One other aspect of this profile is they have so much to do and are involved in so much that often they don't have the time to test very well and this can cause downstream quality issues which are sometimes worse than the original problem. But don't worry, they will also fix those problems really fast too, often without people even knowing.

You get a sense of the mounting workload this all can create.

Remediating Index Tony

Helping clear the Index Tony bottleneck comes down to a self-awareness mindset shift. We can help Index Tony to recognise when they are being a blocker and perform a little root cause analysis on the person asking the question. "Why weren't you able to find this information? How will the next person who asks the same thing find the information autonomously?".

Side note, a key part of this is not to encourage Index Tony to just shout the answer into the virtual ether aka Slack because 100% of all Slack messages are forgotten (ie Slack isn't a knowledge base). What we are looking for here is for knowledge transfer in a way that encourages team efficiency and personal growth.

Actions to continuously improve this interaction shouldn't be down to Index Tony to resolve. After all, Index Tony doesn't really know why other people don't know the things they know. Best to get the querier to make a change to the process to better empower the next person.

Remediating Custodian Tony

Resolving a Custodian Tony bottleneck tends to be more challenging. This needs some diplomatic conversations to help Custodian Tony see the opportunity that lies in sharing more of the knowledge they hold, and in using it to solve bigger and more interesting problems.

The rationale here is similar to the reasons why automated tests are good, ie it's not about making manual testers redundant, but about trying to make manual testers more impactful.

Having a second person stick like glue to Custodian Tony can be a good way to illuminate the knowledge held, with capacity to write things down so that workflow can be optimised, with some occasional coaching as well to "make haste slowly' and not be quite so quick in throwing issues out the door.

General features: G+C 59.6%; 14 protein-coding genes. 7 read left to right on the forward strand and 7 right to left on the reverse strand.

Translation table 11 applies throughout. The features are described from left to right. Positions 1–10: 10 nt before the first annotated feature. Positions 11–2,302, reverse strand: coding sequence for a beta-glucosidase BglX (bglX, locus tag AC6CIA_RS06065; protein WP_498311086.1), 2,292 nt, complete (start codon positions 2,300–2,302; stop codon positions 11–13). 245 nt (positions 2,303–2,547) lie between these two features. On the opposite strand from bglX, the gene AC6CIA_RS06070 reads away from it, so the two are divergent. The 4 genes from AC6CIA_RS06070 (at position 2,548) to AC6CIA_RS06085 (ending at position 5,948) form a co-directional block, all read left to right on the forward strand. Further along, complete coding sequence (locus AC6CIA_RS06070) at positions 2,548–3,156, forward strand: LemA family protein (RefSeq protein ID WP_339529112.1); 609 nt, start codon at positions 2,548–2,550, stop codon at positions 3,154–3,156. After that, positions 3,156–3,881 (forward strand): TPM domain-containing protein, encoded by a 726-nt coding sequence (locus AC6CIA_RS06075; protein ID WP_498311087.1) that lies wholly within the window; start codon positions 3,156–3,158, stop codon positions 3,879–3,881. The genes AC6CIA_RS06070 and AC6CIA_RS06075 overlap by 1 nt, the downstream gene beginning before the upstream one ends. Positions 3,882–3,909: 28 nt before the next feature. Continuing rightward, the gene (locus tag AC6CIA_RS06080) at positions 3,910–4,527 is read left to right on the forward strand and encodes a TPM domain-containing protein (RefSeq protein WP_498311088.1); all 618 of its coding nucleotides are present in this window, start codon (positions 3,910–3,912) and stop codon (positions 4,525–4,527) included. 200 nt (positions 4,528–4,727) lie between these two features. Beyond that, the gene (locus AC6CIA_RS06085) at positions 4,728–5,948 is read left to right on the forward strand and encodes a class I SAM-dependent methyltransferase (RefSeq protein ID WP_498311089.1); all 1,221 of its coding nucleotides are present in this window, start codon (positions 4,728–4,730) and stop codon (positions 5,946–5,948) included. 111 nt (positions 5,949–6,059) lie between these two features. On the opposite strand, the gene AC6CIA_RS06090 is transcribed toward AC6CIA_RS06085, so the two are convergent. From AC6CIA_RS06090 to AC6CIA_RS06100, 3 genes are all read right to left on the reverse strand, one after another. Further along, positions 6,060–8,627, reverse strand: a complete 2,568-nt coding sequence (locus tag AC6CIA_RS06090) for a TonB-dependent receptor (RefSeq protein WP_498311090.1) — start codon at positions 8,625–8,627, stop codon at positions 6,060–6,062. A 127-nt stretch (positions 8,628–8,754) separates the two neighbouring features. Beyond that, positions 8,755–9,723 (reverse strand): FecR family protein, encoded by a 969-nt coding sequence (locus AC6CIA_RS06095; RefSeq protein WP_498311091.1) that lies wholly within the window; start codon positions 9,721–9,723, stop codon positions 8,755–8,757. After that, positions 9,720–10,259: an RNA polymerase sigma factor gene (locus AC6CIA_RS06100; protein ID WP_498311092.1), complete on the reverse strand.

The target here is to change the mindset of Custodian Tony to one of Teacher Tony. For bonus points have Custodian Tony not touch the keyboard and mouse while directly addressing colleagues. This has the best change success rate but is also the hardest because they are all about speed of resolution. It's a target worth sticking at.

Final Thoughts

All of our Tony's are trying to do a good job and trying to add as much value as possible with the time they have.

The one common thing you can do with both is to challenge them to slow down sometimes. Occasionally things are critical and urgent and every minute counts, but most of the time the inconvenience has already happened. Slowing down to teach and resolve in a more robust way is more valuable when you consider the years and years of repeated process which will be performed, starting with a thoughtful conversation.

Look for opportunities to solve a problem once and get a repeated effect. For instance someone asks a question, could this question be asked again? Consider writing it down, that way you can point someone to the answer without having to repeat yourself. That investment of 15 minutes to write it down only needs to be read a few times before you are net-positive on your time. This is a key tenant of Automate and Chill (a CTO Labs special).

Complex Systems (not just digital systems) have a workflow, I visualise a big flow chart. A single person dependency is a bottleneck in that process which can only scale so much and represents risk to a business. In CTO Labs M&A work we specialise in identifying system bottlenecks in the technology, the processes and the people. Unsurprisingly the topic of this article comes up a lot in our line of work.

We're here to help find the risks, and also to help you work out what to do next.

Did this article get you thinking about a few of your own bottlenecks? Tap 'book a callback' below to hear more about what we can do to to help.